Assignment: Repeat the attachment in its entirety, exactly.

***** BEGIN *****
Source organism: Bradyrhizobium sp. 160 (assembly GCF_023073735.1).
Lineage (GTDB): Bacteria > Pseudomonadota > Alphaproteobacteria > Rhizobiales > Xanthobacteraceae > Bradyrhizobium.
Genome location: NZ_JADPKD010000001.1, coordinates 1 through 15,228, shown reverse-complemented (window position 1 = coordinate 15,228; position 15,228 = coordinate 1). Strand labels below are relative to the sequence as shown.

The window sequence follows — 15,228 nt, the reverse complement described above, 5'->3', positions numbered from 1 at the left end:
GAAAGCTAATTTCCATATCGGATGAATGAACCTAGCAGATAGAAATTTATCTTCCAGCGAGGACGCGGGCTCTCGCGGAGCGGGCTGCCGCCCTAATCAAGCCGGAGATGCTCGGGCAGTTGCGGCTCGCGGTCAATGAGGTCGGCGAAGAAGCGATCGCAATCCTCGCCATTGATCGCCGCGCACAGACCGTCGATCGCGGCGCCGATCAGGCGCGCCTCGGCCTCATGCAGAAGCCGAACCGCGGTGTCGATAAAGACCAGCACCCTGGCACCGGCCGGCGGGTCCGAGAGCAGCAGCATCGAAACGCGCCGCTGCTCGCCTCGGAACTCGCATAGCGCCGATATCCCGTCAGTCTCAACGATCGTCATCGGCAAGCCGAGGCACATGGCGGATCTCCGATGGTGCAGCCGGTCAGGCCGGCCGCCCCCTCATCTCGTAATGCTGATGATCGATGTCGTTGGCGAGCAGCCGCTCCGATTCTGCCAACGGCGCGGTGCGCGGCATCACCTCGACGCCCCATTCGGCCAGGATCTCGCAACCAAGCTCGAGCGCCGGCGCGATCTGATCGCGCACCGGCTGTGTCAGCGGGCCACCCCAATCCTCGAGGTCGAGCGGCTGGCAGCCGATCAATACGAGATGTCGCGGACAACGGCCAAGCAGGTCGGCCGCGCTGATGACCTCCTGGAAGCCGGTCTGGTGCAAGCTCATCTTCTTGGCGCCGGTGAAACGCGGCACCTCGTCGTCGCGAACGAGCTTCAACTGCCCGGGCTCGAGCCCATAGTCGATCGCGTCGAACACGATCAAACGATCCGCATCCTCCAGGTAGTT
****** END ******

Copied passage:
Source organism: Bradyrhizobium sp. 160 (assembly GCF_023073735.1).
Lineage (GTDB): Bacteria > Pseudomonadota > Alphaproteobacteria > Rhizobiales > Xanthobacteraceae > Bradyrhizobium.
Genome location: NZ_JADPKD010000001.1, coordinates 1 through 15,228, shown reverse-complemented (window position 1 = coordinate 15,228; position 15,228 = coordinate 1). Strand labels below are relative to the sequence as shown.

The window sequence follows — 15,228 nt, the reverse complement described above, 5'->3', positions numbered from 1 at the left end:
GAAAGCTAATTTCCATATCGGATGAATGAACCTAGCAGATAGAAATTTATCTTCCAGCGAGGACGCGGGCTCTCGCGGAGCGGGCTGCCGCCCTAATCAAGCCGGAGATGCTCGGGCAGTTGCGGCTCGCGGTCAATGAGGTCGGCGAAGAAGCGATCGCAATCCTCGCCATTGATCGCCGCGCACAGACCGTCGATCGCGGCGCCGATCAGGCGCGCCTCGGCCTCATGCAGAAGCCGAACCGCGGTGTCGATAAAGACCAGCACCCTGGCACCGGCCGGCGGGTCCGAGAGCAGCAGCATCGAAACGCGCCGCTGCTCGCCTCGGAACTCGCATAGCGCCGATATCCCGTCAGTCTCAACGATCGTCATCGGCAAGCCGAGGCACATGGCGGATCTCCGATGGTGCAGCCGGTCAGGCCGGCCGCCCCCTCATCTCGTAATGCTGATGATCGATGTCGTTGGCGAGCAGCCGCTCCGATTCTGCCAACGGCGCGGTGCGCGGCATCACCTCGACGCCCCATTCGGCCAGGATCTCGCAACCAAGCTCGAGCGCCGGCGCGATCTGATCGCGCACCGGCTGTGTCAGCGGGCCACCCCAATCCTCGAGGTCGAGCGGCTGGCAGCCGATCAATACGAGATGTCGCGGACAACGGCCAAGCAGGTCGGCCGCGCTGATGACCTCCTGGAAGCCGGTCTGGTGCAAGCTCATCTTCTTGGCGCCGGTGAAACGCGGCACCTCGTCGTCGCGAACGAGCTTCAACTGCCCGGGCTCGAGCCCATAGTCGATCGCGTCGAACACGATCAAACGATCCGCATCCTCCAGGTAGTT